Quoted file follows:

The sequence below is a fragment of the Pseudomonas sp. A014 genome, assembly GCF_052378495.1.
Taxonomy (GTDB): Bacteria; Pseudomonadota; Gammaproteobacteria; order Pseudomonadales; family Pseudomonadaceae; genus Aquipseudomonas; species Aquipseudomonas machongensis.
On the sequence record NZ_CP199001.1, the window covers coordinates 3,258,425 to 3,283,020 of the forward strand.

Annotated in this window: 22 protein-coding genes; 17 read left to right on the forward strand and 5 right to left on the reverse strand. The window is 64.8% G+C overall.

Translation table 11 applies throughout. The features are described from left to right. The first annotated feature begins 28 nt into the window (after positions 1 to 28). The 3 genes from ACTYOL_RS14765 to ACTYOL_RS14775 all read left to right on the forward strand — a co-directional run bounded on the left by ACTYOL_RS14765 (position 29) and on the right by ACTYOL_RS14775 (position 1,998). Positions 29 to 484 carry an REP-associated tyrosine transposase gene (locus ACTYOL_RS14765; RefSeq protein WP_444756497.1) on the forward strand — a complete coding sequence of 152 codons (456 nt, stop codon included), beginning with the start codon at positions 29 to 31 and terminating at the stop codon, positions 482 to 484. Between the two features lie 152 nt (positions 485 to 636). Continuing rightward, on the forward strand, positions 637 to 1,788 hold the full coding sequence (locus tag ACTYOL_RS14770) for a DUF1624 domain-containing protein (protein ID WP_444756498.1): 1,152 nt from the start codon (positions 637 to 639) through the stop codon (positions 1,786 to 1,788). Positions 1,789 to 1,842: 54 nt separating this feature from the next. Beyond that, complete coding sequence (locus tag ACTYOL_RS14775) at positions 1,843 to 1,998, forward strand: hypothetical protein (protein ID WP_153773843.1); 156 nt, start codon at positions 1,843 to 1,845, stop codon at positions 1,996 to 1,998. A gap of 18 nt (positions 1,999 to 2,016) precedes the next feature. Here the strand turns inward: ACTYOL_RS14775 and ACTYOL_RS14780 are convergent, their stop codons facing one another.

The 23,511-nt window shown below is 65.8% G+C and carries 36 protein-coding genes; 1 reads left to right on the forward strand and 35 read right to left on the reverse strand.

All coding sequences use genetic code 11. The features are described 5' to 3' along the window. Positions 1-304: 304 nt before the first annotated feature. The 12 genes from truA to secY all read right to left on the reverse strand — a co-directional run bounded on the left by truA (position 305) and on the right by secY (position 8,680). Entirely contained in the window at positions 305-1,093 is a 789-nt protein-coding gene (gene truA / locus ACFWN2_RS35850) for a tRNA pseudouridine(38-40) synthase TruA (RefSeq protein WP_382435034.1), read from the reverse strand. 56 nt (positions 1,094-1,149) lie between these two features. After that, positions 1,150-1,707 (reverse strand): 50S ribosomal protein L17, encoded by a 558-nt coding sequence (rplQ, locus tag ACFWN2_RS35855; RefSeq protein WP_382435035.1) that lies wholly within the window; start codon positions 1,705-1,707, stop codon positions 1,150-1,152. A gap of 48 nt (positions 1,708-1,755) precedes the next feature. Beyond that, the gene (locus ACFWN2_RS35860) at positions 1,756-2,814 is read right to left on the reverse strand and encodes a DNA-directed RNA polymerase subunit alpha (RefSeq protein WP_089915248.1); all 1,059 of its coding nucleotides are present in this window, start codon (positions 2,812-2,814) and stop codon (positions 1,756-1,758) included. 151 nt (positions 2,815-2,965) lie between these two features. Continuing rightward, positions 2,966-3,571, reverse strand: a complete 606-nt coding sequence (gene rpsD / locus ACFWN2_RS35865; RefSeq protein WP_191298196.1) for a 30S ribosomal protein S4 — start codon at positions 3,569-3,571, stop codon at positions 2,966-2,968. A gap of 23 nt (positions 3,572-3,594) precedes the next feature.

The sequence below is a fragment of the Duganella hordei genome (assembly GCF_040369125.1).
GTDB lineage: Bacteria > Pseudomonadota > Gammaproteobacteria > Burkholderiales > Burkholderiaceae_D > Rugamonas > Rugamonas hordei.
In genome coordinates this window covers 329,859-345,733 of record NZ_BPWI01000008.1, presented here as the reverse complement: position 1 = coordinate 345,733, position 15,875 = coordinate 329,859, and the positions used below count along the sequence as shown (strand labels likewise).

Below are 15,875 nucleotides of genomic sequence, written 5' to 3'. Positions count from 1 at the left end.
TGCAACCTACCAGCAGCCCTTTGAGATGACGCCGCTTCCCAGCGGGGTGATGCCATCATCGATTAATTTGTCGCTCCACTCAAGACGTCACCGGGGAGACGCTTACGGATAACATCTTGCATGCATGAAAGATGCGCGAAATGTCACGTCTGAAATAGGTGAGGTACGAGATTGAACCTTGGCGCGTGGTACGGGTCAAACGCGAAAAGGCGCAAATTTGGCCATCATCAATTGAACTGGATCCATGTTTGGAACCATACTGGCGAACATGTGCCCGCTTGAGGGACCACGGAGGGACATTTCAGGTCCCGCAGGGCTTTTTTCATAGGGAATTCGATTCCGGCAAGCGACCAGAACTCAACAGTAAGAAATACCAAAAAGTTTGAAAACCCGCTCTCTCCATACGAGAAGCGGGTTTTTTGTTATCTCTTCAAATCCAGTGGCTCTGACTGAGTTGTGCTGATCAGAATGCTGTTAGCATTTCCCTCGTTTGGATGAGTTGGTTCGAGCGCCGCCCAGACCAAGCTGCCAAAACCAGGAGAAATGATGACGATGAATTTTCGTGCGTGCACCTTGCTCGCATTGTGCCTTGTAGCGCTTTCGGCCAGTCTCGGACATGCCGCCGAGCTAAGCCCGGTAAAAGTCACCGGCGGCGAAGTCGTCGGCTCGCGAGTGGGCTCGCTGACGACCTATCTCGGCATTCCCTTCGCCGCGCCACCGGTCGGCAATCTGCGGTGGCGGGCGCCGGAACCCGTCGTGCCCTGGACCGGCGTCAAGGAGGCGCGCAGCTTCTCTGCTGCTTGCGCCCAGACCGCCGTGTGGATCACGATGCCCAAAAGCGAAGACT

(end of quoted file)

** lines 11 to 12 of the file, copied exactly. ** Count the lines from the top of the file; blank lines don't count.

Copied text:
Below are 15,875 nucleotides of genomic sequence, written 5' to 3'. Positions count from 1 at the left end.
TGCAACCTACCAGCAGCCCTTTGAGATGACGCCGCTTCCCAGCGGGGTGATGCCATCATCGATTAATTTGTCGCTCCACTCAAGACGTCACCGGGGAGACGCTTACGGATAACATCTTGCATGCATGAAAGATGCGCGAAATGTCACGTCTGAAATAGGTGAGGTACGAGATTGAACCTTGGCGCGTGGTACGGGTCAAACGCGAAAAGGCGCAAATTTGGCCATCATCAATTGAACTGGATCCATGTTTGGAACCATACTGGCGAACATGTGCCCGCTTGAGGGACCACGGAGGGACATTTCAGGTCCCGCAGGGCTTTTTTCATAGGGAATTCGATTCCGGCAAGCGACCAGAACTCAACAGTAAGAAATACCAAAAAGTTTGAAAACCCGCTCTCTCCATACGAGAAGCGGGTTTTTTGTTATCTCTTCAAATCCAGTGGCTCTGACTGAGTTGTGCTGATCAGAATGCTGTTAGCATTTCCCTCGTTTGGATGAGTTGGTTCGAGCGCCGCCCAGACCAAGCTGCCAAAACCAGGAGAAATGATGACGATGAATTTTCGTGCGTGCACCTTGCTCGCATTGTGCCTTGTAGCGCTTTCGGCCAGTCTCGGACATGCCGCCGAGCTAAGCCCGGTAAAAGTCACCGGCGGCGAAGTCGTCGGCTCGCGAGTGGGCTCGCTGACGACCTATCTCGGCATTCCCTTCGCCGCGCCACCGGTCGGCAATCTGCGGTGGCGGGCGCCGGAACCCGTCGTGCCCTGGACCGGCGTCAAGGAGGCGCGCAGCTTCTCTGCTGCTTGCGCCCAGACCGCCGTGTGGATCACGATGCCCAAAAGCGAAGACT